Microplastic represents a rising proportion of marine litter and is widely distributed throughout a range of marine habitats. Correspondingly, the number of reports of species containing microplastics increases annually. Nephrops norvegicus in the Firth of Clyde have previously been shown to retain large aggregations of microplastic fibres.
The potential for N. norvegicus to retain plastic over an extended time period increases the likelihood of any associated negative impacts to the individual. This study represents the longest observation of the impacts of microplastic retention in invertebrates.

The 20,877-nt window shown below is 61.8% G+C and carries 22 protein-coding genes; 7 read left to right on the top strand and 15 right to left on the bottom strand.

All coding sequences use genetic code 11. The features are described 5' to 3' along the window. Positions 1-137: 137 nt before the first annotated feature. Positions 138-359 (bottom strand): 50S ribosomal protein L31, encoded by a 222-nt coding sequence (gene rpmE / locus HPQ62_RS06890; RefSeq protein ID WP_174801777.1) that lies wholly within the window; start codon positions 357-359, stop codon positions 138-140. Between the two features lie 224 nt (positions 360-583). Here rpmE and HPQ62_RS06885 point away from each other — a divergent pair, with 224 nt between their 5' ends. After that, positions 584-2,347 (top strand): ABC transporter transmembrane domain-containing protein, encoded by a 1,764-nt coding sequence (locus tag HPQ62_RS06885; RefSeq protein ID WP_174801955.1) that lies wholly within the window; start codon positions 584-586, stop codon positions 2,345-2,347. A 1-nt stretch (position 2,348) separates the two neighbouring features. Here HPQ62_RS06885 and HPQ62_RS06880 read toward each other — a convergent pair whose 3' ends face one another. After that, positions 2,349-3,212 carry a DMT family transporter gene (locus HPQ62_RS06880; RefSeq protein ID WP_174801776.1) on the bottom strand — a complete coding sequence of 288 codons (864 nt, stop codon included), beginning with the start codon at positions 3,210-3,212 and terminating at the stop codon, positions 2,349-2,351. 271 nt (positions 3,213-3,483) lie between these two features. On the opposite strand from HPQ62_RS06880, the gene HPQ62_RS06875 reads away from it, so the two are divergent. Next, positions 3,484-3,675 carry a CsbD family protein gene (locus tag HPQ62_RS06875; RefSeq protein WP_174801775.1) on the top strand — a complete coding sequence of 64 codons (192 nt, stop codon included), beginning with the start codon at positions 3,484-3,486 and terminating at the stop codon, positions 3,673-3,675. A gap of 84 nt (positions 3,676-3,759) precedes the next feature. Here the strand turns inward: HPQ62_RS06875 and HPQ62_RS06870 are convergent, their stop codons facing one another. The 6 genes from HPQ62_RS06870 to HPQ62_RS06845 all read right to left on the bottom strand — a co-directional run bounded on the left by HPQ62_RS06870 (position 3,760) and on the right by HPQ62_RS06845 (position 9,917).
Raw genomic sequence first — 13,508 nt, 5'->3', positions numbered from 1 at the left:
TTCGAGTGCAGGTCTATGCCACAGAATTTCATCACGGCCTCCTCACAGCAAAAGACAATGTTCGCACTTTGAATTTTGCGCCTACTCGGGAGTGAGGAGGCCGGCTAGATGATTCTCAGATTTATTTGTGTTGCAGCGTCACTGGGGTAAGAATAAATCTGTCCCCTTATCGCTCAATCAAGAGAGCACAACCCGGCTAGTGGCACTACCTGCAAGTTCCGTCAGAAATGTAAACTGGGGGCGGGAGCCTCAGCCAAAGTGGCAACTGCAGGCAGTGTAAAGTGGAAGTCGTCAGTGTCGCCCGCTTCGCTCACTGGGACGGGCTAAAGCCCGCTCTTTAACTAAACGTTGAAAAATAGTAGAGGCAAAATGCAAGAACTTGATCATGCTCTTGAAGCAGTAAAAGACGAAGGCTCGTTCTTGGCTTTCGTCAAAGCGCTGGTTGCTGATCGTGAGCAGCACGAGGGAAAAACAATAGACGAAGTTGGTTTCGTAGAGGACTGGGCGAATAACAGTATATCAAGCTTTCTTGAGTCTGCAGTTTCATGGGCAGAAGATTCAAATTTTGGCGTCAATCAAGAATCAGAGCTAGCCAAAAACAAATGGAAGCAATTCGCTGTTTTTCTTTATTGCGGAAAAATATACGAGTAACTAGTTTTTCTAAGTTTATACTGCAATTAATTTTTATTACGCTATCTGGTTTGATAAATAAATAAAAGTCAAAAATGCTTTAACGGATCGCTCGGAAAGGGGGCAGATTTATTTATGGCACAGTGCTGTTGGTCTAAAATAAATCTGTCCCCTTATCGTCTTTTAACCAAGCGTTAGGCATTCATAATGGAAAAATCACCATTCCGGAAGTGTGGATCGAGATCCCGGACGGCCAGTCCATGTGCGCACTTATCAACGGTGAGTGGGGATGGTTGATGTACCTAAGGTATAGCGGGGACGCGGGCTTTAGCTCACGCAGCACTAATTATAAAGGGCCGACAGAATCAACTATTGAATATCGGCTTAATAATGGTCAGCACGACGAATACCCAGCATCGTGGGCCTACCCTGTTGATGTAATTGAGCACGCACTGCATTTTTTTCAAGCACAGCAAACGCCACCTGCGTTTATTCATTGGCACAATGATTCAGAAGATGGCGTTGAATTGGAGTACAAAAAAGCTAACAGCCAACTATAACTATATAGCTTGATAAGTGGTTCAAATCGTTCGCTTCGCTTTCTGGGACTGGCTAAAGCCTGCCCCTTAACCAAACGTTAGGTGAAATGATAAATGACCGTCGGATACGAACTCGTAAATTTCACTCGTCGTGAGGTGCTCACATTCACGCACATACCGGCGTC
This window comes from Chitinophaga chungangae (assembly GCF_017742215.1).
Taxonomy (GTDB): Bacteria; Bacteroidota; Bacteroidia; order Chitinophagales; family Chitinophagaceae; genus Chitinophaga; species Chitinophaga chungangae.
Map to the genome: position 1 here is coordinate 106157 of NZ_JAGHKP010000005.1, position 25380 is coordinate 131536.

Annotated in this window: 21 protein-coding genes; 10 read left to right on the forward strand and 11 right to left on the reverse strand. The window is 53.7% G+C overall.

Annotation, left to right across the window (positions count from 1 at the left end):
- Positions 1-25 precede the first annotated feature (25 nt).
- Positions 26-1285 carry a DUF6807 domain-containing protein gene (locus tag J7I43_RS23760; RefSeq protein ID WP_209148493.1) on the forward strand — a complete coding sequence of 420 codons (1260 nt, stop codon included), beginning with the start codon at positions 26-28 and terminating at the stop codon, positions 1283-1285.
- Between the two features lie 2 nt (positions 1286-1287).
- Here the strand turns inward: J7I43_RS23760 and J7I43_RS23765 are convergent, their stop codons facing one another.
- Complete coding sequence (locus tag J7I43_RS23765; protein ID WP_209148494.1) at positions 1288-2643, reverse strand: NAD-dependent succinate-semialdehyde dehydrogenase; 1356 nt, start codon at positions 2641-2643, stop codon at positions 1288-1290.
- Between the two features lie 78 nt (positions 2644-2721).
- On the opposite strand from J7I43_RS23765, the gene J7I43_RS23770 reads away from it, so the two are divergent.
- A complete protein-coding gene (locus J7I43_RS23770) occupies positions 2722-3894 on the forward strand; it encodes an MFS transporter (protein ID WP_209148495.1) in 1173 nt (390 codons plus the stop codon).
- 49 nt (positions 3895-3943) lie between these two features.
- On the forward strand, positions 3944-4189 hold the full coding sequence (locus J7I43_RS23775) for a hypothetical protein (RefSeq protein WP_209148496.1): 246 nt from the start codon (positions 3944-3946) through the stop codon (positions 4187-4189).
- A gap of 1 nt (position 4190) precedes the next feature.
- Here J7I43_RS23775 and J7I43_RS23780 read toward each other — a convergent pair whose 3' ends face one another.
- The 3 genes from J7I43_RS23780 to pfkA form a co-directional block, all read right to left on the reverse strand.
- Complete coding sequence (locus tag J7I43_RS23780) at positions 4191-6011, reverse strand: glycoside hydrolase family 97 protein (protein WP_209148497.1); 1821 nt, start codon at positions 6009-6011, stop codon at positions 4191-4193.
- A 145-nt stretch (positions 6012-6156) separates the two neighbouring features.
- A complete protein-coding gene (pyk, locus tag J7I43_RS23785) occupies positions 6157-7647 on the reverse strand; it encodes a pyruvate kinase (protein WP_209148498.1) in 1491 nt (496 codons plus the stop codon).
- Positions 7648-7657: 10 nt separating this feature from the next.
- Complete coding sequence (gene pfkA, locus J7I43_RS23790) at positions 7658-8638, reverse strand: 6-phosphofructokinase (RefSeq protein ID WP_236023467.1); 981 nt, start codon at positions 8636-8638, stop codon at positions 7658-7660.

N. norvegicus were exposed to plastic over eight months to determine the impacts of extended exposure. Over this period the scientists compared the feeding rate, body mass, and nutritional state of plastic-fed N. norvegicus to that of fed and starved control groups. Following the experimental period, the plastic-fed langoustine contained microplastic aggregations comparable to those of small individuals from the Clyde Sea Area. Comparisons between fed, unfed and plastic-fed individuals indicated a reduction in feeding rate, body mass, and metabolic rate as well as catabolism of stored lipids in plastic contaminated animals.
In conclusion, N. norvegicus exposed to high levels of environmental microplastic pollution may experience reduced nutrient availability. This can result in reduced population stability and may affect the viability of local fisheries.
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